The Friday Echo: Alexa Can Now Track Your Amazon Packages!

echoI recently bought both the Amazon Echo and the Amazon Tap. We’ve actually been having a lot of fun with them around here. 🙂 I will be writing reviews on the products over the next few weeks (I’ve had the Tap longer and wanted to be able to fairly compare it with the Echo before I reviewed.)

One of the things I have discovered is that there is a bit of a learning curve to using Alexa. Not for her, but for the humans trying to learn to use her. Alexa is all about phraseology and keywords, I have found. (It is a bit different than Siri or OK, Google (Google Now) because Alexa does different things.) So, I am currently working on learning how to work with both the Echo and the Tap. As I learn what the two can do, I will be sharing news articles, tips and so on in a new column, The Friday Echo. Bet you can’t guess what day it will be posted on! 🙂

Alexa Can Now Track Your Amazon Packages! (Love My Echo) This is an incredibly nifty new feature for Alexa. She can now tell you when your next Amazon package will arrive. She only seems to be able to handle one package at a time, so I wouldn’t be giving here order numbers just yet, but this is a promising integration with Amazon’s system that personally, I would like to see more of.

This battery makes the Amazon Echo portable (The Verge) Okay. So a company made a battery stand for the Echo so that you can then move it around the house. That’s like basically turning it into an Amazon Tap without the button right? Well, not exactly. The Echo can only connect your home network. The Tap is designed to connect to other networks and hotspots.  While I can see the allure of moving Alexa around the house (sometimes I want her in the kitchen), this is a unusual solution, especially as Amazon already solved the problem with the Tap. Note that the Verge’s article employs humor and a hint of sarcasm.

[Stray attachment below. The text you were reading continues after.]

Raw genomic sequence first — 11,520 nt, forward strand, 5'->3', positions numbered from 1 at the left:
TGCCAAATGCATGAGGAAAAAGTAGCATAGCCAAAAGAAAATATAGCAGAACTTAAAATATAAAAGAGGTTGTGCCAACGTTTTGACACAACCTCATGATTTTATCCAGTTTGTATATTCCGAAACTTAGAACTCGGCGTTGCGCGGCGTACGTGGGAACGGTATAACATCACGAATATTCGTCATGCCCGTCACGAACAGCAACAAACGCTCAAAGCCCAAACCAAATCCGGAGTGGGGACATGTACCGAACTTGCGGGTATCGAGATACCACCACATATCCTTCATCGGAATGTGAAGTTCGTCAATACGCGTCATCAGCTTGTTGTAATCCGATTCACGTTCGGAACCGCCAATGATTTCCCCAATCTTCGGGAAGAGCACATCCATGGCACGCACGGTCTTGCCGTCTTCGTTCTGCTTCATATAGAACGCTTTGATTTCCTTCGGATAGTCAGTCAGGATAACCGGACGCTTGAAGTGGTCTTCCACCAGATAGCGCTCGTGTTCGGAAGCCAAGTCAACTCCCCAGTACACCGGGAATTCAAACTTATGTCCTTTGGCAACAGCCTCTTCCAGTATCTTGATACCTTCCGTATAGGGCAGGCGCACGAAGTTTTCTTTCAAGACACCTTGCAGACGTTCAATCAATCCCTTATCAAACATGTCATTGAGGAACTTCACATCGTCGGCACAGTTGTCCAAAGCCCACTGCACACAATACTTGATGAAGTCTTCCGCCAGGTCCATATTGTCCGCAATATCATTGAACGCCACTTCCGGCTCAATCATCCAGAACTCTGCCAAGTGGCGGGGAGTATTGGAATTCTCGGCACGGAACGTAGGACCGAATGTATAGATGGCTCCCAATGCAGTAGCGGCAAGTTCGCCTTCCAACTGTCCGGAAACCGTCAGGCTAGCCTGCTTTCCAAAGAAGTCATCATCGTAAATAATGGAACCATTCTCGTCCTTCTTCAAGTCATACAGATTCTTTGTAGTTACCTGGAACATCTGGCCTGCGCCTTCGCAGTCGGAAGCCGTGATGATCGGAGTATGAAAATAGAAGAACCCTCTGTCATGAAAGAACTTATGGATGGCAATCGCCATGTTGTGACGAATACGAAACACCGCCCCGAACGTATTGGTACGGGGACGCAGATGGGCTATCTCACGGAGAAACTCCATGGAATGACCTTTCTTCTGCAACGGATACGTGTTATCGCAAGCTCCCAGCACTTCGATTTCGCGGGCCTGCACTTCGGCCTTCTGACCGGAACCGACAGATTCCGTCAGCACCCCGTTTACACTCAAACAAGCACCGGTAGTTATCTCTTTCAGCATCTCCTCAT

Report: Google has an Amazon Echo competitor coming named ‘Chirp’ (The Next Web) The Echo has proved to be pretty popular and Amazon has sold out of them several times. Now Google wants one, too. It’s not clear if that desire to create a home device comes from is the number of Echo and Tap units sold or the data that is being collected from the device’s use. But seriously, “Chirp”? It needs a better name than that to compete with the likes of Alexa, Siri and Cortana. Okay, Google?

One year after Alexa: Amazon’s Echo has found a small but smart niche (Ars Technica) This article is an interesting case study in what it is like to like to use the Amazon Echo and Alexa. I found the pros and cons pretty much consistent with my experience of using the Echo and the Tap. And check out the video! It gives you a nice real world run through of the Echo’s features, although it doesn’t give you Alexa’s “I wasn’t able to understand the question I heard” response.

Echo Guides: There are quite a few guides written for the Amazon Echo. Not surprisingly, many of the guides written for the devices are available in Kindle Unlimited. I have started reading through them so I can make some recommendations for good basic beginner’s guides. Stay tuned.

Just for Fun: Ask Alexa what zodiac sign she is.